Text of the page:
Google fields a lot of brickbats from the music industry on its anti-piracy policies, but the company has teamed up with PRS for Music on a research study of ‘The Six Business Models for Copyright Infringement’.
Its key finding – that advertising is a key funding source for sites “thought by major rights holders to be significantly facilitating copyright infringement” – is likely to pile fuel onto the debate rather than dampen it down.
The report is based on research by Detica, and goes beyond music with additional data provided by FACT, the Premier League, UKIE and The Publishers Association. It segments piracy sites thus: Live TV Gateways; P2P Communities; Subscription Communities; Music Transaction (the AllofMP3 successors); Rewarded Freemium; and Embedded Streaming.
Two findings stand out from a music perspective. First: the importance of advertising – funding 86% of P2P community sites for example – and much of it coming from outside the mainstream advertising industry.
Second: the importance of search engines for Music Transaction sites – users on those were much more likely to have arrived via a search engine than for the other five categories.
Both these findings relate directly to two of the music industry’s chief bugbears with Google – how strictly it polices use of its AdSense advertising platform, and its refusal to scrub sites accused of infringement from its search results at the say-so of rightsholders. That said, today’s report is a welcome sign of Google’s willingness to engage with rightsholders on these issues.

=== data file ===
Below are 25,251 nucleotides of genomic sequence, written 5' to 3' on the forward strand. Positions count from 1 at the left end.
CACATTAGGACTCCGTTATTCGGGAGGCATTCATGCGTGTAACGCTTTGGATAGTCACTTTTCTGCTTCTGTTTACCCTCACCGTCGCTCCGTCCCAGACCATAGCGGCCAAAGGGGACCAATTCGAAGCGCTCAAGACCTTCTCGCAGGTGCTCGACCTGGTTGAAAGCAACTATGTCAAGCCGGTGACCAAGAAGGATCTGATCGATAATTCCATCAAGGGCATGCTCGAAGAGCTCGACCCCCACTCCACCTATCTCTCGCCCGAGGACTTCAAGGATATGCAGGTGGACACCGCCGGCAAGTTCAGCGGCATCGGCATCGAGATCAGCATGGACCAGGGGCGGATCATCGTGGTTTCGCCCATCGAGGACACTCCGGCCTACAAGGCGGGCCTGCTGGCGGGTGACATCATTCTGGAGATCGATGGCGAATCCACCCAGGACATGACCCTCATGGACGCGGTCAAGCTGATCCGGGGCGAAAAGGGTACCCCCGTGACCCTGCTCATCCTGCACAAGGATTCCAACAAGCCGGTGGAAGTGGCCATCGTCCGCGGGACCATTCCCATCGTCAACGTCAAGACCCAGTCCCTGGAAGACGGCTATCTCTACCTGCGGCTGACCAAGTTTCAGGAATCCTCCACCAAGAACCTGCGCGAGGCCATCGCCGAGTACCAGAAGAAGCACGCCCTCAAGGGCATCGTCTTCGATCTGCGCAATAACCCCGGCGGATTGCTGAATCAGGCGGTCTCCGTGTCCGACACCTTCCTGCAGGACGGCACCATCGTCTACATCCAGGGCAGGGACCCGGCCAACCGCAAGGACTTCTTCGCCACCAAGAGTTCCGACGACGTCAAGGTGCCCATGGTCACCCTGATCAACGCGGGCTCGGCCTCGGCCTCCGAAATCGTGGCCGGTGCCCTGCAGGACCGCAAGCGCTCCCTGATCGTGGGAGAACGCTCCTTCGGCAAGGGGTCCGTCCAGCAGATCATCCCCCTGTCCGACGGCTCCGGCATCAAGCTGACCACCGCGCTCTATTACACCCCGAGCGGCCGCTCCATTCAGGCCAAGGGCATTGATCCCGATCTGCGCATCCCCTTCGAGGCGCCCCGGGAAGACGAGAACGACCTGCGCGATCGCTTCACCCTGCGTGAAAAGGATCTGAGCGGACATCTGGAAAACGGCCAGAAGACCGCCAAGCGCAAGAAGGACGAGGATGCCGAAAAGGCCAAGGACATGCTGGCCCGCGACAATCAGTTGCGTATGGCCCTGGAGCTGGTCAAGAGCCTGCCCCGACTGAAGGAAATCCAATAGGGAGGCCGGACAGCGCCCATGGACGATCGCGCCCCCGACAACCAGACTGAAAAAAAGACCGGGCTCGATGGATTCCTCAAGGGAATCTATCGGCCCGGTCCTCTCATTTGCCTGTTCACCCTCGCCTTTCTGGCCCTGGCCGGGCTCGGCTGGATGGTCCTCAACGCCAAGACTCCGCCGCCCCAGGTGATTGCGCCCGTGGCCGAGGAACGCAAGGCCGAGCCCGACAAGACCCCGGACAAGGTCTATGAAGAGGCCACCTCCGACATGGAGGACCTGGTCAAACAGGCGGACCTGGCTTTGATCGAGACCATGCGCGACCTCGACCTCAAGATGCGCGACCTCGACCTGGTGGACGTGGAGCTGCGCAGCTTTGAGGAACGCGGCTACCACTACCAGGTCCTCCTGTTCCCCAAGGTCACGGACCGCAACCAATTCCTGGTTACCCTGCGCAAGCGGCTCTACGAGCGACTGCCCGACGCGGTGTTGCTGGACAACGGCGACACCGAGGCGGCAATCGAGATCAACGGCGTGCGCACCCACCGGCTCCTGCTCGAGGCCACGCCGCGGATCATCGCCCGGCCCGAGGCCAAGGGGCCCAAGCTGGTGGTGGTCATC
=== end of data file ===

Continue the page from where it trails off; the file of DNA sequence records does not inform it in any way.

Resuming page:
“Our research shows there are many different business models for online infringement which can be tackled if we work together,” says Google’s Theo Bertram. “The evidence suggests that one of the most effective ways to do this is to follow the money, targeting the advertisers who choose to make money from these sites and working with payment providers to ensure they know where their services are being used.”
Meanwhile, PRS for Music boss Robert Ashcroft hopes the report will be taken to heart by the British government. “sites involved in copyright infringement are businesses with real costs and revenue sources. They receive subscription or advertising revenue, pay their server or hosting costs but fail to pay the creators of content on which their businesses depend,” he says.
“Not all of these business models are the same, and the Government now has the evidence to understand which policy levers to apply to deal with these different businesses effectively.”
The full report will be live on PRS for Music’s site today.